In a heart-wrenching video coming out of Kabul, Afghanistan, we can see people passing their tiny infant children to strangers in the crowd ahead of them at the Kabul airport in the hopes that the tiny infants and toddlers will be able to evacuate.
People are passing infants to the front of the crowd outside of the Kabul airport in the hopes that they’ll be evacuated. pic.twitter.com/iyJdfTnhgC
— Townhall.com (@townhallcom) August 18, 2021
Many other reports seemed to indicate that women were actually throwing their small babies over the barbed wire fences in a desperate attempt to try and save them from the oncoming Taliban.
As reported by Stuart Ramsey for Sky News, “A senior officer told me they had no choice because the situation was out of control, but said the blockade will live with some of his soldiers for the rest of their lives. ‘It was terrible, women were throwing their babies over the razor wire, asking the soldiers to take them, some got caught in the wire,’ he told me. ‘I’m worried for my men, I’m counseling some, everyone cried last night.’”
As reported by I News, “The report from Kabul by war correspondent Kim Sengupta is one of the most upsetting stories we have published. At Kabul airport, a Parachute Regiment officer tells Kim that Afghan mothers have been trying to throw their babies over the barbed wire to British servicemen, in the hope that their children can be saved from life under the Taliban. Some of the babies did not reach the troops.”
The Washington Post went on to describe what life was like for children during the last Taliban rule of Afghanistan from between 1996-2001:
The outside world got periodic glimpses into the country (even though taking photos was technically forbidden): There was the video of an Afghan mother forced to kneel in the stadium, shot dead between the goal posts. There were photos of children dying of preventable illnesses in a dilapidated pediatric hospital.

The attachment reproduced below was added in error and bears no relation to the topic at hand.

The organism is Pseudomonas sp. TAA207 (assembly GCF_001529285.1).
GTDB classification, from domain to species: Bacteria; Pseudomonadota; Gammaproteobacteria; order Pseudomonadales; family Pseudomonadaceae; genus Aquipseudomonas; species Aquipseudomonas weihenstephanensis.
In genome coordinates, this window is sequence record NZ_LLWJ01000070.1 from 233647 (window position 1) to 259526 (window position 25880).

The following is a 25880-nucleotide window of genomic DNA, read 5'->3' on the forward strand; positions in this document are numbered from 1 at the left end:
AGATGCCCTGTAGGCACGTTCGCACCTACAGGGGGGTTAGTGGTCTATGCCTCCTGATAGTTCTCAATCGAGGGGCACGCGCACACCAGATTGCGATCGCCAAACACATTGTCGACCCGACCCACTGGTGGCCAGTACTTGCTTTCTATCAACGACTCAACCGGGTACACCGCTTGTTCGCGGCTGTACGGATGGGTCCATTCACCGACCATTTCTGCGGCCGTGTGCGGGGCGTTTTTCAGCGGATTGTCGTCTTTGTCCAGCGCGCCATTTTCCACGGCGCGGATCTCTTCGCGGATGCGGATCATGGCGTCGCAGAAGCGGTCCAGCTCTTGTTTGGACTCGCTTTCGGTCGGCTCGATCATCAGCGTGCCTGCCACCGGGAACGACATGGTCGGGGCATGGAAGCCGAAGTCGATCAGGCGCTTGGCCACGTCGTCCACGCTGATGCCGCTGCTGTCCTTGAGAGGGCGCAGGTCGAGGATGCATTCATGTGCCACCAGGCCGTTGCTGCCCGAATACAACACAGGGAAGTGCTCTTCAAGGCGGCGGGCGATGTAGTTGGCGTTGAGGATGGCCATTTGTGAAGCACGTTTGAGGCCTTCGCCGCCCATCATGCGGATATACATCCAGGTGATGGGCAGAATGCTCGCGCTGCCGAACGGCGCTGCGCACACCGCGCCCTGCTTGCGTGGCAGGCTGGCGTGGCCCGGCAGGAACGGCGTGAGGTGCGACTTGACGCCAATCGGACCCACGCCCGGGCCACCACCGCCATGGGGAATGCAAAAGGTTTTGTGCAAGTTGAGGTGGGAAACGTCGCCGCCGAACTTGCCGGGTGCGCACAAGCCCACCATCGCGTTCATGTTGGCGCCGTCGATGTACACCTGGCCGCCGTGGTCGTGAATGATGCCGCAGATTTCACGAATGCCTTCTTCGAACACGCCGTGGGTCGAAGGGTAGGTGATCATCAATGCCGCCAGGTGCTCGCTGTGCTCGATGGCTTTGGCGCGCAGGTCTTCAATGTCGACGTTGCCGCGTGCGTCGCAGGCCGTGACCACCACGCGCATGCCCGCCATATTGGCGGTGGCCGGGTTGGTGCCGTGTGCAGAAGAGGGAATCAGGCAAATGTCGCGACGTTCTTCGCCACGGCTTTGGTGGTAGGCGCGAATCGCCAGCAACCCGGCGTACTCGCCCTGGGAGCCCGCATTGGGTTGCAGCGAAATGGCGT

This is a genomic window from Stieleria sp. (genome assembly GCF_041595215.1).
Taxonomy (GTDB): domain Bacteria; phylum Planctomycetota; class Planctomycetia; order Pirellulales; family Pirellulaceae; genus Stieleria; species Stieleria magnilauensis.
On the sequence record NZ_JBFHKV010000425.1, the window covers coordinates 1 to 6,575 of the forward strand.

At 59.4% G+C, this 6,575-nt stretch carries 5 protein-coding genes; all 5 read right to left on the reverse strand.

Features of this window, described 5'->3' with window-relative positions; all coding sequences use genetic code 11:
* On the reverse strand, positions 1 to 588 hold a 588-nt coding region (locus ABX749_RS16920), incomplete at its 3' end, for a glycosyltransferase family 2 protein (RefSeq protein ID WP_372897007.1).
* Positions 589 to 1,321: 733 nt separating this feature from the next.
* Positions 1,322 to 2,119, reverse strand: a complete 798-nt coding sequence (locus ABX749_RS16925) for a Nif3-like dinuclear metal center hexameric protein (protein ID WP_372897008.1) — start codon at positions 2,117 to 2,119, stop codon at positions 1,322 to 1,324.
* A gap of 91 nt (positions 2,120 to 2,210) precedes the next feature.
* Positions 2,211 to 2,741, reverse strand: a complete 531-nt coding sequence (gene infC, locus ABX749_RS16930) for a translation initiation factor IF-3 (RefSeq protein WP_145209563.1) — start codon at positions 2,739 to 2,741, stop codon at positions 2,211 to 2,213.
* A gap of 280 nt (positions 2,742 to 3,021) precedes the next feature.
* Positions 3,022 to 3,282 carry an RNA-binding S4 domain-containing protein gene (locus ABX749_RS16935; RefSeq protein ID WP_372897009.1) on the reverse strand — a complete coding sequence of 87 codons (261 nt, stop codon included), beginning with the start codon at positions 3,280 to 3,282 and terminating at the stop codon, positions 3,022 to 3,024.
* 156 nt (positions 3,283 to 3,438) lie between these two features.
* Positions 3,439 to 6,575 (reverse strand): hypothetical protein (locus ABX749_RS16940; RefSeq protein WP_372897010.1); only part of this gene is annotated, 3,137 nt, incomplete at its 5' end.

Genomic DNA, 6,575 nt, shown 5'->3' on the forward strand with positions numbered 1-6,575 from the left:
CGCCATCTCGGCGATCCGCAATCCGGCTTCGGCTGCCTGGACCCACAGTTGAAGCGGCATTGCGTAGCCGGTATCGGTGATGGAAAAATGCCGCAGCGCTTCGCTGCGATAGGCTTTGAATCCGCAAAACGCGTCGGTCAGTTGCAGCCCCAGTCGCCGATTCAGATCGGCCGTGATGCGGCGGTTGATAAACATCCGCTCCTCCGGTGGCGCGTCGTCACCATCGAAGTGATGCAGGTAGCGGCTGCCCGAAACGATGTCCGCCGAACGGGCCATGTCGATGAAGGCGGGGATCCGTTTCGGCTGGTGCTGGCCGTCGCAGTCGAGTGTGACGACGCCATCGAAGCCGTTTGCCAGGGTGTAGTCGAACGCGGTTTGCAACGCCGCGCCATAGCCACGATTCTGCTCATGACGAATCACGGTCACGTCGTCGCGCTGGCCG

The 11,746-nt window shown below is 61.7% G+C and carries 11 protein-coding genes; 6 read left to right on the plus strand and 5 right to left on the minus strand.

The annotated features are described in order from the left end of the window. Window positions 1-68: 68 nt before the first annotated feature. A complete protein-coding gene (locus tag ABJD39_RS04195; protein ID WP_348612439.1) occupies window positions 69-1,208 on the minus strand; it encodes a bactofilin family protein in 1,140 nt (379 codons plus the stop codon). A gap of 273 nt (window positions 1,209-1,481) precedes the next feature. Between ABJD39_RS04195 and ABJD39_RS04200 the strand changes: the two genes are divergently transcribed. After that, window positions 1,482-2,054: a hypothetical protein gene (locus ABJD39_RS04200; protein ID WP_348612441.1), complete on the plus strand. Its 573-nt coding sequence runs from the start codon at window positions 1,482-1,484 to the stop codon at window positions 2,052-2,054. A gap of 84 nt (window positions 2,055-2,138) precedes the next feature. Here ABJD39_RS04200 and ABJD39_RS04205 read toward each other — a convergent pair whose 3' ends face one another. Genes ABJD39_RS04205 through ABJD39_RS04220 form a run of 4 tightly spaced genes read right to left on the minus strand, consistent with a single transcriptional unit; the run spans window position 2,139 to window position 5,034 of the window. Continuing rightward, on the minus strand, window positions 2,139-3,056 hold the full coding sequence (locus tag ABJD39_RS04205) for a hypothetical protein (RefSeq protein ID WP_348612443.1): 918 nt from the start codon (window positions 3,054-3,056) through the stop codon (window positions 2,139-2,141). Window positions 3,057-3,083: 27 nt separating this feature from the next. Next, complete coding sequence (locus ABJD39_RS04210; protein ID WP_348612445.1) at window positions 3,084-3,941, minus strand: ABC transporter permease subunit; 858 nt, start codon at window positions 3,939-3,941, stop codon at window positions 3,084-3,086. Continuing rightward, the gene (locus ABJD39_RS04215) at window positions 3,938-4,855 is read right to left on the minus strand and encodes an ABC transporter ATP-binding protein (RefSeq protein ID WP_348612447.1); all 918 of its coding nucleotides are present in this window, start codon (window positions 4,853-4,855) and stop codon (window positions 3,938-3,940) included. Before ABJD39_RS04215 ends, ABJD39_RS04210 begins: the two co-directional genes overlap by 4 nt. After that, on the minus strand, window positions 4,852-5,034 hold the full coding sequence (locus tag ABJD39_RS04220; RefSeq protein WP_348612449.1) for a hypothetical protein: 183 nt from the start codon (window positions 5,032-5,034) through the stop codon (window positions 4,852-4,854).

The U.S. State Department stated back in November of 2001, directly after the United Stated had pushed the Taliban out from power:
Under Taliban rule, women were given only the most rudimentary access to health care and medical care, thereby endangering the health of women, and in turn, their families. In most hospitals, male physicians could only examine a female patient if she were fully clothed, ruling out the possibility of meaningful diagnosis and treatment.
These Taliban regulations led to a lack of adequate medical care for women and contributed to increased suffering and higher mortality rates. Afghanistan has the world’s second worst rate of maternal death during childbirth. About 16 out of every 100 women die giving birth. Inadequate medical care for women also meant poor medical care and a high mortality rate for Afghan children. Afghanistan has one of the world’s highest rates of infant and child mortality. According to the United Nations International Children’s Emergency Fund (UNICEF), 165 of every 1000 babies die before their first birthday.
As stated in the latest U.N. report on Children and Armed Conflict, between January 2019 and December 2020, just over 6,470 grave violations targeting children were noted, with almost half of them attributed to the Taliban, reported the United Nations.